Whatever the province announces on Tuesday, Manitoba municipalities may be left scrambling. While most of the concerns voiced by cities about cannabis legalization has centred on policing costs — more on that in a minute — the prospect of private cannabis retailers will leave Winnipeg scrambling to create new land-use regulations.
Revenues that are collected should be flowing to those on the frontline of ensuring we have a safe community, and our case that's the Winnipeg Police Service and Winnipeg Fire Paramedic Service.- Winnipeg Mayor Brian Bowman
Right now, two sets of zoning bylaws determine where various sorts of businesses can set up shop in Winnipeg. These bylaws govern everything from where you can raise chickens (only on land zoned for agriculture), where you can build large factories (only on land zoned for heavy industry) and what hoops you have to jump through before you can expand a licensed patio (it depends).
As it stands, Winnipeg has less than eight months to devise land-use rules for cannabis retailers and effectively determine where these stores can go. The City of Winnipeg hasn't even started planning for the prospect, as the province has not given the city a heads up.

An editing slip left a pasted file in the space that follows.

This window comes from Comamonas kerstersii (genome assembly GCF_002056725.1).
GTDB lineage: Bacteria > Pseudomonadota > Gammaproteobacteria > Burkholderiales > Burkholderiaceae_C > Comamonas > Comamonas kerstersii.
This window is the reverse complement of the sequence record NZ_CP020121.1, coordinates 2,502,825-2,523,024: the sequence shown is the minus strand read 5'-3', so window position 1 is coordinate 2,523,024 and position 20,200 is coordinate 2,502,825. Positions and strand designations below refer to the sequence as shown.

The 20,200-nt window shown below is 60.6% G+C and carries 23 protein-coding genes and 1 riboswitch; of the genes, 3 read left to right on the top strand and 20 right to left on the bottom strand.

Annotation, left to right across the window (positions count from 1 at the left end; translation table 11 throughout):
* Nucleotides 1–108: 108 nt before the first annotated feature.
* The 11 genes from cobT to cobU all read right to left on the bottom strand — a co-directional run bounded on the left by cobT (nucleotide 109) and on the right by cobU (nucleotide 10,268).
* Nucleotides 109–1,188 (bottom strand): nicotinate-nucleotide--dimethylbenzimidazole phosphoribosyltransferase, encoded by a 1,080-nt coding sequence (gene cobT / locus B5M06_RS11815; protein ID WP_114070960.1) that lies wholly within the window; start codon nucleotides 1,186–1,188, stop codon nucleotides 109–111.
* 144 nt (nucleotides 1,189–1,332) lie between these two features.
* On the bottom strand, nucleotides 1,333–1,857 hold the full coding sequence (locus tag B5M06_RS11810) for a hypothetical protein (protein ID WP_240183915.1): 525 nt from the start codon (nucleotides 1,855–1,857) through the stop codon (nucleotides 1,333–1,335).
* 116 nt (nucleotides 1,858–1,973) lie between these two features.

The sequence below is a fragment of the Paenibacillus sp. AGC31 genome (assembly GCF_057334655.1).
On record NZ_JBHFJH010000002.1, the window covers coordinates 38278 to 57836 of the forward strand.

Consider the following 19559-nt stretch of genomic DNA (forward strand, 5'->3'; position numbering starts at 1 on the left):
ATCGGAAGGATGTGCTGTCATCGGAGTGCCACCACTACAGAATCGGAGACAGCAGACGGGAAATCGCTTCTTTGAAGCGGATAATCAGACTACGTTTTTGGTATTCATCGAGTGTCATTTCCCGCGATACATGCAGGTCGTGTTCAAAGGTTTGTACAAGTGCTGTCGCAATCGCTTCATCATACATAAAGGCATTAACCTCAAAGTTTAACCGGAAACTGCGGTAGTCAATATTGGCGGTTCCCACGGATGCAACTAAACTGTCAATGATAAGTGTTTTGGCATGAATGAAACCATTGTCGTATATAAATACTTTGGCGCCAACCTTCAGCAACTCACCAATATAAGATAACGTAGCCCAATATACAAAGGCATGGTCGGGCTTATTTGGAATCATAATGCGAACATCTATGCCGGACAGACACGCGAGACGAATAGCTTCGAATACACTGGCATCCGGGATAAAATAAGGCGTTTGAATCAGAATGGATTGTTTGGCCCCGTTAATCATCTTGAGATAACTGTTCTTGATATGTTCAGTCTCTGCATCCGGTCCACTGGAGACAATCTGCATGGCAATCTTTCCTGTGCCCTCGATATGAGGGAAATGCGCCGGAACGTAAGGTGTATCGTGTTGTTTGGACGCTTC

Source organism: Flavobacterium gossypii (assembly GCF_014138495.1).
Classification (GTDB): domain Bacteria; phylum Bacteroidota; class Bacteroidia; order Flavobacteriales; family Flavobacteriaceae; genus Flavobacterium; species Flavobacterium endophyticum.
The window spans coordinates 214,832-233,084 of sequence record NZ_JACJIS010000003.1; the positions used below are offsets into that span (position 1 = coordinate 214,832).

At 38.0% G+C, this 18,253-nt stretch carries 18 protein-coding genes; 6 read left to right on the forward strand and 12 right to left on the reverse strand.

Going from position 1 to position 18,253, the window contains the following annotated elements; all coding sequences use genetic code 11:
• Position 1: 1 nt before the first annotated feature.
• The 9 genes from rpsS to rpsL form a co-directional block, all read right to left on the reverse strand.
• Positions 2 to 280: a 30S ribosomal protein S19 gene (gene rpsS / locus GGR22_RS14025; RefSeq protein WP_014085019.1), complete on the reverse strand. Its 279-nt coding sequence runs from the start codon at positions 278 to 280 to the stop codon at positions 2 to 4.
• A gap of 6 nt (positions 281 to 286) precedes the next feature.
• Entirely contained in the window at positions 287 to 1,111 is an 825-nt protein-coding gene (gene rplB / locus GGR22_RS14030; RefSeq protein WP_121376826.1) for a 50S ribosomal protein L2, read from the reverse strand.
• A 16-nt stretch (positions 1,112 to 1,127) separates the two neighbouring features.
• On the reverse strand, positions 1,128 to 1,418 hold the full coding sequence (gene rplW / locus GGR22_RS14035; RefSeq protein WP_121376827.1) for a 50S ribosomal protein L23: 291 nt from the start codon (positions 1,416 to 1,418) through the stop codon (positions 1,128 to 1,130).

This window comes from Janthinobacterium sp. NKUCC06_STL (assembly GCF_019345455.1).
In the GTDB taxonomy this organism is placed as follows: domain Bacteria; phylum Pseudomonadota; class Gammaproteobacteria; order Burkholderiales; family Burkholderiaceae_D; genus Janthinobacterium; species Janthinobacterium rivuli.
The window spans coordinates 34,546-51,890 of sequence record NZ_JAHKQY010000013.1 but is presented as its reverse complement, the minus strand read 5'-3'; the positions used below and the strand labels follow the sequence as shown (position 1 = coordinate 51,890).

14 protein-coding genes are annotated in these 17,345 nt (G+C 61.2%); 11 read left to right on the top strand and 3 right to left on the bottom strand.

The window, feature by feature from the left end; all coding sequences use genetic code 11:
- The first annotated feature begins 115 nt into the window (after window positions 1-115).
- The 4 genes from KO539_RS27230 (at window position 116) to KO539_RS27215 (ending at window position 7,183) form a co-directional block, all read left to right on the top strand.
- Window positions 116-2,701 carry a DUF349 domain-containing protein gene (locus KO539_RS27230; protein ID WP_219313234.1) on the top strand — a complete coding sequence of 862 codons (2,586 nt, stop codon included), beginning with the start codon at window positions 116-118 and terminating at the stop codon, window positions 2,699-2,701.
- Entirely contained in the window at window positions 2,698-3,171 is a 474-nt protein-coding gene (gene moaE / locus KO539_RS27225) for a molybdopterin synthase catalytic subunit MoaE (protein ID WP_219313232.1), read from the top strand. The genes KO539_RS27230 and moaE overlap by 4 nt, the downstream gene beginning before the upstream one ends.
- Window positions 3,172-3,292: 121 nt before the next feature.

"We'd like it as soon as possible, but we don't have that yet from the province," Bowman said on Wednesday. "We don't have the specifics yet and the sooner we can get them, the more municipalities across Manitoba can do what we need to do on our end."
While the city is on the hook for the cost of regulation, Bowman says Winnipeg intends to pass on the charge to taxi companies and new entrants into the market, such as Uber and Lyft.
Bowman said Wednesday he doesn't hold out much hope for any revenue from the province to replace the $700,000 it used to spend on the Taxi Board. However, the mayor said he does hope the province will hand over some of the money it will rake in from the new recreational cannabis industry.
"Revenues that are collected should be flowing to those on the frontline of ensuring we have a safe community, and our case that's the Winnipeg Police Service and Winnipeg Fire Paramedic Service," Bowman said.
The notion that cannabis legalization will increase policing costs, espoused by the leaders of several cities and provinces, seems at odds with the longstanding claim policing costs will drop following legalization because law-enforcement dollars will no longer be spent combating cannabis consumption.
The reality is, no one really knows how much revenue will materialize, especially given the patchwork of provincial regulations for legal cannabis. Price differentials in different provinces may create opportunities for the same sort of interprovincial smuggling that created a grey market in Manitoba for Ontario cigarettes in the 1990s.
The quality and diversity of legal cannabis products will also determine how much weed will continue to be sold on the black market.
Again, the only thing that is certain after July 1 will be the absence of any measurable amounts of THC from Brian Bowman's bloodstream.